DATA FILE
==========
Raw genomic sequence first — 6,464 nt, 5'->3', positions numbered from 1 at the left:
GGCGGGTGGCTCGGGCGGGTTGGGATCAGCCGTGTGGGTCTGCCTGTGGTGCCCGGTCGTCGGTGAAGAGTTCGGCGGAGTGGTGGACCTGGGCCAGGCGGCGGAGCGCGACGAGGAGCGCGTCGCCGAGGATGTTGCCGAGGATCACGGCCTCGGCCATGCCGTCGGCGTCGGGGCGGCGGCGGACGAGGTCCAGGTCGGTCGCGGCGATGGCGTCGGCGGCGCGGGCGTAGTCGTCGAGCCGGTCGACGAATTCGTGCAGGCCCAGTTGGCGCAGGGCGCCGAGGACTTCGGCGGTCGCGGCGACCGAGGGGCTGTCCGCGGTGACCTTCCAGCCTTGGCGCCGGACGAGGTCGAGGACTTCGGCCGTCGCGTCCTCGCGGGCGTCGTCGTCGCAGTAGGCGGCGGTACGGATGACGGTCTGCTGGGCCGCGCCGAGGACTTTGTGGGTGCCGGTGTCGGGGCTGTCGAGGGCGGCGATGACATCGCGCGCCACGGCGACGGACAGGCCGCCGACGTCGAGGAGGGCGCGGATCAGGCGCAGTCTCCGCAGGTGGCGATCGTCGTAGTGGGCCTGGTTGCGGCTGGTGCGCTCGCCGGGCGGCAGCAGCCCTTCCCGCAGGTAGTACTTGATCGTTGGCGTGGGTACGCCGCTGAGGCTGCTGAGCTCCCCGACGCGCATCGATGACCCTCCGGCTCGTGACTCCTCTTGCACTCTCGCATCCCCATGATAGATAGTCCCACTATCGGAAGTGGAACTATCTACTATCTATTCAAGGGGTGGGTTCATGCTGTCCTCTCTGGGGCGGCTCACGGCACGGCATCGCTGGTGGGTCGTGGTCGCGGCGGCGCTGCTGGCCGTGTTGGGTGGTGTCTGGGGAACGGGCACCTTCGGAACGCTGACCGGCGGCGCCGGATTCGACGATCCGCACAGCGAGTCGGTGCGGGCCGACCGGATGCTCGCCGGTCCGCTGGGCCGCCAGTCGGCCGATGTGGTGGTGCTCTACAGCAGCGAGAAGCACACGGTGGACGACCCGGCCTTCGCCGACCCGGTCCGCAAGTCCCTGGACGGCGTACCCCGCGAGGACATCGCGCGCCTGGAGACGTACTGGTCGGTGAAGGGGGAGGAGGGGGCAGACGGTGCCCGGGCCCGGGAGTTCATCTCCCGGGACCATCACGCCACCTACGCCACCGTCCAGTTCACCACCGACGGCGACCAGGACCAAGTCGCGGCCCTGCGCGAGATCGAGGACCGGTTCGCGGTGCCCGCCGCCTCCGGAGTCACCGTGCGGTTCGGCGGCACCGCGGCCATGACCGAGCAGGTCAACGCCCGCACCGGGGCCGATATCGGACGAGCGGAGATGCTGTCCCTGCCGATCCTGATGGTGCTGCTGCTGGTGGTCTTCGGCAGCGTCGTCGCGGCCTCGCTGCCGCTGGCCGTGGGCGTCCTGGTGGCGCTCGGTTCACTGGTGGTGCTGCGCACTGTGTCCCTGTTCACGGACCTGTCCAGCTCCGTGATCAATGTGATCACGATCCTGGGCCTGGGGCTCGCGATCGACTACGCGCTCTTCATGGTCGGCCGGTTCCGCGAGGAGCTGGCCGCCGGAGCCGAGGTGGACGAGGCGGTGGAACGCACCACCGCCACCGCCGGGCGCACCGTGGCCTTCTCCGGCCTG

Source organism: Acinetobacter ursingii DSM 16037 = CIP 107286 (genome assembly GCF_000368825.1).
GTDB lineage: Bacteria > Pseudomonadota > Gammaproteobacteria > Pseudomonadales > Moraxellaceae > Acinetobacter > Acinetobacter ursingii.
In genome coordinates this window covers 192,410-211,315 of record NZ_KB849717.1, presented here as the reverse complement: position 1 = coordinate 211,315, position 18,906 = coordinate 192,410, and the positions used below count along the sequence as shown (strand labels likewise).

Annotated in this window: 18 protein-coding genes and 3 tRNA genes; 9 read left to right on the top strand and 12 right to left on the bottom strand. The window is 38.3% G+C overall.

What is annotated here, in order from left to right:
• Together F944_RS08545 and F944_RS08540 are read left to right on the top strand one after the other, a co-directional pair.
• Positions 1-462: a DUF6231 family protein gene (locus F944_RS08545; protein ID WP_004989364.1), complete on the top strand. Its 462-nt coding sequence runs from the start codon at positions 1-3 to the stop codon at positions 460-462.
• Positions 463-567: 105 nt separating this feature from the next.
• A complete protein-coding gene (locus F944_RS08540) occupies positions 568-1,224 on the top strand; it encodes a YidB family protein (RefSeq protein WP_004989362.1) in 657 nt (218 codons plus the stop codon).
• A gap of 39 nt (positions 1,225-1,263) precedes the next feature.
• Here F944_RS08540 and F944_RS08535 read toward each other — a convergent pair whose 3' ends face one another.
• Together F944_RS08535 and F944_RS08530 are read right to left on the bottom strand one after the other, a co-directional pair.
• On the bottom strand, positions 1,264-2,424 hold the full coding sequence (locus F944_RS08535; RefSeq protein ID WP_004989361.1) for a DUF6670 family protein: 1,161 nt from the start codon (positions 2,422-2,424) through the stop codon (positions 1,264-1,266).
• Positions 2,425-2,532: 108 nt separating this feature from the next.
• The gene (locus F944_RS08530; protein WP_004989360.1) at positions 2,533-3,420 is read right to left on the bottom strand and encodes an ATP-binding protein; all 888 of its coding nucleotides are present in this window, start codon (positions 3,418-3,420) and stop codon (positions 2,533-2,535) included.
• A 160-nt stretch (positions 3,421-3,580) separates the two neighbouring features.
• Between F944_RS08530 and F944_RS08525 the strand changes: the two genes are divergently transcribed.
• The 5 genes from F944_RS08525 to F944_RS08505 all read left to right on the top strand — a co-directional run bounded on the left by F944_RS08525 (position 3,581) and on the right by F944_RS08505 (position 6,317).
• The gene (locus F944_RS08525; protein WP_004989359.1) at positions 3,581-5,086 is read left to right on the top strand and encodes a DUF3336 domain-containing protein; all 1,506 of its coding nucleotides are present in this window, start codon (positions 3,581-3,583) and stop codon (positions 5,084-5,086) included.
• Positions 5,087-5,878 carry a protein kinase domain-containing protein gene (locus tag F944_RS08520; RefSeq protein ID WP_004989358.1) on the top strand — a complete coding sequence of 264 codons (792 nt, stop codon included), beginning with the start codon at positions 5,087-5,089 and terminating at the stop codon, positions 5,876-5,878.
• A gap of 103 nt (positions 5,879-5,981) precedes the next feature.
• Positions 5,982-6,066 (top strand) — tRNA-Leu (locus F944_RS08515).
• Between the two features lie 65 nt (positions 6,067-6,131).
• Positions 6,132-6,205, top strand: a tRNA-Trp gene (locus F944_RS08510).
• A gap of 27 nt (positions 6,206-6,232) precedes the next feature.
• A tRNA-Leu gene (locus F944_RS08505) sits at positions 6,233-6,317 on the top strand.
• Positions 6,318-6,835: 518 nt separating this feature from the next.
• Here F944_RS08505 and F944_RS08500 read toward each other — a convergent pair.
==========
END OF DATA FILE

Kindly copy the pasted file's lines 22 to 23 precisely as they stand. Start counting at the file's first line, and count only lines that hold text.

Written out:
• Positions 5,087-5,878 carry a protein kinase domain-containing protein gene (locus tag F944_RS08520; RefSeq protein ID WP_004989358.1) on the top strand — a complete coding sequence of 264 codons (792 nt, stop codon included), beginning with the start codon at positions 5,087-5,089 and terminating at the stop codon, positions 5,876-5,878.
• A gap of 103 nt (positions 5,879-5,981) precedes the next feature.